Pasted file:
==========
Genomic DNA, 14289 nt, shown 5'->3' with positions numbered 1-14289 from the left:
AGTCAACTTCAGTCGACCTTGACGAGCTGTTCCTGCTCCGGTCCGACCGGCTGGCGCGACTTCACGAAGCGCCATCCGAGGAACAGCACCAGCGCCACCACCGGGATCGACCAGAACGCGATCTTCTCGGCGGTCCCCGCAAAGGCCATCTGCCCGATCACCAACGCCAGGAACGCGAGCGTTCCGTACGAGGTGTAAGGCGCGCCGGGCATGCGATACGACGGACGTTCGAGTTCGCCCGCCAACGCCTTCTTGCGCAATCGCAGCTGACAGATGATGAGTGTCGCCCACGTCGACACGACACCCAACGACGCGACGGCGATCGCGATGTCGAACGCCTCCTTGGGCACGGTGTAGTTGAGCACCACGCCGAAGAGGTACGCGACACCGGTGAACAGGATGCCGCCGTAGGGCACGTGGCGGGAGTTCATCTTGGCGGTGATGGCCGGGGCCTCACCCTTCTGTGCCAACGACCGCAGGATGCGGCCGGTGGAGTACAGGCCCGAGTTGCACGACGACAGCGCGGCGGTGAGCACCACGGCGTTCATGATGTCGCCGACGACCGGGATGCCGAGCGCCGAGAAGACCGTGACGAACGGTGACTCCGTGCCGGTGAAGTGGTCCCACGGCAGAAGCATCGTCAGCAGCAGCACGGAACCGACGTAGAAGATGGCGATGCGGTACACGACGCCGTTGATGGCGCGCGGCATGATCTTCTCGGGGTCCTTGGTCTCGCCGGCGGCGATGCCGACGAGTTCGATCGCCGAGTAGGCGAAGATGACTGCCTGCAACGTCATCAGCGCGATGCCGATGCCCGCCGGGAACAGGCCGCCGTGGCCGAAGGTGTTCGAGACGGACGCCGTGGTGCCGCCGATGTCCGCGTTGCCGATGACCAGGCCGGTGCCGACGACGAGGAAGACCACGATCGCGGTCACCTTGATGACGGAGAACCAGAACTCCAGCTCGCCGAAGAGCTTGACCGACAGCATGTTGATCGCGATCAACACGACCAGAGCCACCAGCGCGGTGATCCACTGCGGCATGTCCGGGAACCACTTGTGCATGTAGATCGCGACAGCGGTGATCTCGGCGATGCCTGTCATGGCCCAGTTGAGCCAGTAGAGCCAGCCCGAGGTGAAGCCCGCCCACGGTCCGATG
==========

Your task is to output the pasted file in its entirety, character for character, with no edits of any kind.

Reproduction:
Genomic DNA, 14289 nt, shown 5'->3' with positions numbered 1-14289 from the left:
AGTCAACTTCAGTCGACCTTGACGAGCTGTTCCTGCTCCGGTCCGACCGGCTGGCGCGACTTCACGAAGCGCCATCCGAGGAACAGCACCAGCGCCACCACCGGGATCGACCAGAACGCGATCTTCTCGGCGGTCCCCGCAAAGGCCATCTGCCCGATCACCAACGCCAGGAACGCGAGCGTTCCGTACGAGGTGTAAGGCGCGCCGGGCATGCGATACGACGGACGTTCGAGTTCGCCCGCCAACGCCTTCTTGCGCAATCGCAGCTGACAGATGATGAGTGTCGCCCACGTCGACACGACACCCAACGACGCGACGGCGATCGCGATGTCGAACGCCTCCTTGGGCACGGTGTAGTTGAGCACCACGCCGAAGAGGTACGCGACACCGGTGAACAGGATGCCGCCGTAGGGCACGTGGCGGGAGTTCATCTTGGCGGTGATGGCCGGGGCCTCACCCTTCTGTGCCAACGACCGCAGGATGCGGCCGGTGGAGTACAGGCCCGAGTTGCACGACGACAGCGCGGCGGTGAGCACCACGGCGTTCATGATGTCGCCGACGACCGGGATGCCGAGCGCCGAGAAGACCGTGACGAACGGTGACTCCGTGCCGGTGAAGTGGTCCCACGGCAGAAGCATCGTCAGCAGCAGCACGGAACCGACGTAGAAGATGGCGATGCGGTACACGACGCCGTTGATGGCGCGCGGCATGATCTTCTCGGGGTCCTTGGTCTCGCCGGCGGCGATGCCGACGAGTTCGATCGCCGAGTAGGCGAAGATGACTGCCTGCAACGTCATCAGCGCGATGCCGATGCCCGCCGGGAACAGGCCGCCGTGGCCGAAGGTGTTCGAGACGGACGCCGTGGTGCCGCCGATGTCCGCGTTGCCGATGACCAGGCCGGTGCCGACGACGAGGAAGACCACGATCGCGGTCACCTTGATGACGGAGAACCAGAACTCCAGCTCGCCGAAGAGCTTGACCGACAGCATGTTGATCGCGATCAACACGACCAGAGCCACCAGCGCGGTGATCCACTGCGGCATGTCCGGGAACCACTTGTGCATGTAGATCGCGACAGCGGTGATCTCGGCGATGCCTGTCATGGCCCAGTTGAGCCAGTAGAGCCAGCCCGAGGTGAAGCCCGCCCACGGTCCGATG